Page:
From the Firehouse: December 2020 by Jack Halchak, Past Chief HFD
The Hurleyville Fire Department is always looking for help, to fight fire or support those that do. We even supply all of the gear and provide all of the training needed, for free. Stop by any Monday night and find out how you can help.
I would like to welcome aboard two new members that were voted in last month: Stephen Crown and Summer Sherwood. Welcome aboard.
Fire calls continue to climb county-wide. The first day of deer hunting saw three different structure fires involving multiple companies, a motor vehicle accident with entrapment and a fatality, and some other miscellaneous calls. A very busy day. Thanksgiving-eve there were two more multiple company structure fires. In addition to calls in county, some Sullivan County companies have been called out of county for their assistance.
County-wide, there have been a number of furnace malfunctions that probably could have been prevented by cleaning the furnace. Have you had your furnace serviced yet?
There have been a number of high wind storms that caused power outages. Some for an extended period of time. Are you ready for a power outage?
Winter and the holidays are right around the corner. Are you ready? Prepare a winter emergency kit to keep in your car in case you become stranded. The kit should include:
• cell phone, portable charger, and extra batteries;
• food and water;
• booster cables, flares, tire pump, and a bag of sand or cat litter (for traction);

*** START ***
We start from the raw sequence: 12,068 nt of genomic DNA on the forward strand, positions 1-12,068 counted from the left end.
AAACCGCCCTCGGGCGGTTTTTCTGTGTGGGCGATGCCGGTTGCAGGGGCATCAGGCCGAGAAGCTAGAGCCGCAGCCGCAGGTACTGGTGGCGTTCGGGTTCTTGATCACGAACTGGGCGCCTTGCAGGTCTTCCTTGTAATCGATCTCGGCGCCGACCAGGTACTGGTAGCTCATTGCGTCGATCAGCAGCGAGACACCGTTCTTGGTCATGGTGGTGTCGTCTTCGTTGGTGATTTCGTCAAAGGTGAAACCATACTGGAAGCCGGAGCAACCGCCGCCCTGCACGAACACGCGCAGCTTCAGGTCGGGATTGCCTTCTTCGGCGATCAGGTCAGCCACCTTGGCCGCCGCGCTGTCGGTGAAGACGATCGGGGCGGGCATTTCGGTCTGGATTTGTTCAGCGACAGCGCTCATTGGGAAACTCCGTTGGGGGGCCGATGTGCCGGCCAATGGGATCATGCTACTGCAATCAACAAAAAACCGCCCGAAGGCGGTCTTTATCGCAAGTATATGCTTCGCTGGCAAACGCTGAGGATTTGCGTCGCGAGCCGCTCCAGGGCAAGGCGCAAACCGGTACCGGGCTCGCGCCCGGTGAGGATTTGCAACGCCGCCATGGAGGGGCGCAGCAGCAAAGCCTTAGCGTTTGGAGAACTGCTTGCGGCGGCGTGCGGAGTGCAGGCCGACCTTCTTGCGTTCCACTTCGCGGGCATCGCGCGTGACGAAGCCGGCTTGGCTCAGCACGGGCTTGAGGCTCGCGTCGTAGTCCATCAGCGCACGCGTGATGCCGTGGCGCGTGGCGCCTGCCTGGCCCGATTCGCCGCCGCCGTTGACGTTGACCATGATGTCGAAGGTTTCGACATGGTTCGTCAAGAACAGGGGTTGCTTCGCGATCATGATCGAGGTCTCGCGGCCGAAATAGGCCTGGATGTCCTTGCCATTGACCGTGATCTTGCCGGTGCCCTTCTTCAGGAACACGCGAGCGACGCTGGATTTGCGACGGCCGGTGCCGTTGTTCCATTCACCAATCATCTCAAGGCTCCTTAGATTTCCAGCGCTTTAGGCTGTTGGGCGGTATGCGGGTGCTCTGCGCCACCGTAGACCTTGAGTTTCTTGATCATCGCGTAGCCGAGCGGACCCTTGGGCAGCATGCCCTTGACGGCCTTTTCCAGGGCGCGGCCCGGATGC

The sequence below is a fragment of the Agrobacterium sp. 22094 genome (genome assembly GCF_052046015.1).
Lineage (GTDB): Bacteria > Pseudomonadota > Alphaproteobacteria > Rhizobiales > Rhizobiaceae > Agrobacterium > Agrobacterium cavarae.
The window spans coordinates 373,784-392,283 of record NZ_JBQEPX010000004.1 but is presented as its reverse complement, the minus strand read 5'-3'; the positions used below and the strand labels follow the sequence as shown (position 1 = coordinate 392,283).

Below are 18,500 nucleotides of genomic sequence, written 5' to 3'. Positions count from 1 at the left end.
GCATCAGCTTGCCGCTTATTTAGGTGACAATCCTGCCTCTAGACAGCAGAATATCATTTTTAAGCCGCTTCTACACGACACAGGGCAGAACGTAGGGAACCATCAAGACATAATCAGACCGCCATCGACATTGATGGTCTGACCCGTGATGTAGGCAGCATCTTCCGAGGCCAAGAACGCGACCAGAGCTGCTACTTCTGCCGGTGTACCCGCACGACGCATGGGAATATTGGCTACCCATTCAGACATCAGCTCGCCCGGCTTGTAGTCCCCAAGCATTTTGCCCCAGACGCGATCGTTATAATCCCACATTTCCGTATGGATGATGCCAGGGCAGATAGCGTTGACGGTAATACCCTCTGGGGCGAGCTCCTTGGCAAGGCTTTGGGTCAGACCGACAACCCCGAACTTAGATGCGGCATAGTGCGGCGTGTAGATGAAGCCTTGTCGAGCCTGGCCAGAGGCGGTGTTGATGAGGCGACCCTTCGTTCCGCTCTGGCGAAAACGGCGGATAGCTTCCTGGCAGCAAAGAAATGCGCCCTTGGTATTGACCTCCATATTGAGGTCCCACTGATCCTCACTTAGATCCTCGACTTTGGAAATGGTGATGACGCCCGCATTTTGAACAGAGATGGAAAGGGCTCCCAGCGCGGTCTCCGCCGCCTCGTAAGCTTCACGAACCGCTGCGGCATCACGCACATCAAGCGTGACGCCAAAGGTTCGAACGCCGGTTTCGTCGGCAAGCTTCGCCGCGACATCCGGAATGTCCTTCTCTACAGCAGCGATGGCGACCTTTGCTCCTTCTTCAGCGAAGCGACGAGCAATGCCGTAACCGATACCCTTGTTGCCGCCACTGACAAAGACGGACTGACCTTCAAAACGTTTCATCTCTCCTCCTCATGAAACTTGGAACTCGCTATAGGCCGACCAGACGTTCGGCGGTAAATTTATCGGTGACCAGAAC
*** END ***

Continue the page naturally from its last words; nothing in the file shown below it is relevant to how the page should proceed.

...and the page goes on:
• compass and maps;
• flashlight, battery-powered radio, and extra batteries;
• first-aid kit; and
• plastic bags (for sanitation).
Is your home ready for winter?
Staying inside is no guarantee of safety. Take these steps to keep your home safe and warm during the winter months.
• Winterize your home.
o Install weather stripping, insulation, and storm windows.
o Insulate water lines that run along exterior walls.
o Clean out gutters and repair roof leaks.
• Check your heating systems.
o Have your heating system serviced professionally to make sure that it is clean, working properly, and ventilated to the outside.
o Inspect and clean fireplaces and chimneys.
o If you do not have a working smoke detector, install one. Test batteries monthly and replace them twice a year.
o Have a safe alternate heating source and alternate fuels available.
o Prevent carbon monoxide (CO) emergencies.
Install a CO detector to alert you of the presence of the deadly, odorless, colorless gas. Check batteries when you change your clocks in the fall and spring.
Learn symptoms of CO poisoning: headache, dizziness, weakness, upset stomach, vomiting, chest pain, and confusion.
A little about Christmas tree safety:
Always place your tree away from heat sources like fireplaces, radiators, candles, heat vents or lights, and keep the tree base filled with water to avoid a dry out. Make sure all your indoor and outdoor Christmas lights have been tested in a lab by the UL for safety, and throw out any damaged lights.
And, finally, a little candle safety:
• Trim wick to 1/4” before each lighting. This will give your candle a brighter, cleaner burn. Leaving your wick untrimmed and laden with leftover carbon leads to a duller light that’s more likely to produce smoke.
• Always burn candles within sight. Never burn a candle on or near anything that can catch fire such as furniture, drapes, books, paper, flammable materials, etc.
• Never leave a burning candle unattended. Extinguish flame(s) when leaving a room or before going to sleep and always be sure the wick ember is no longer glowing.
Have a Happy and Safe Holiday Season.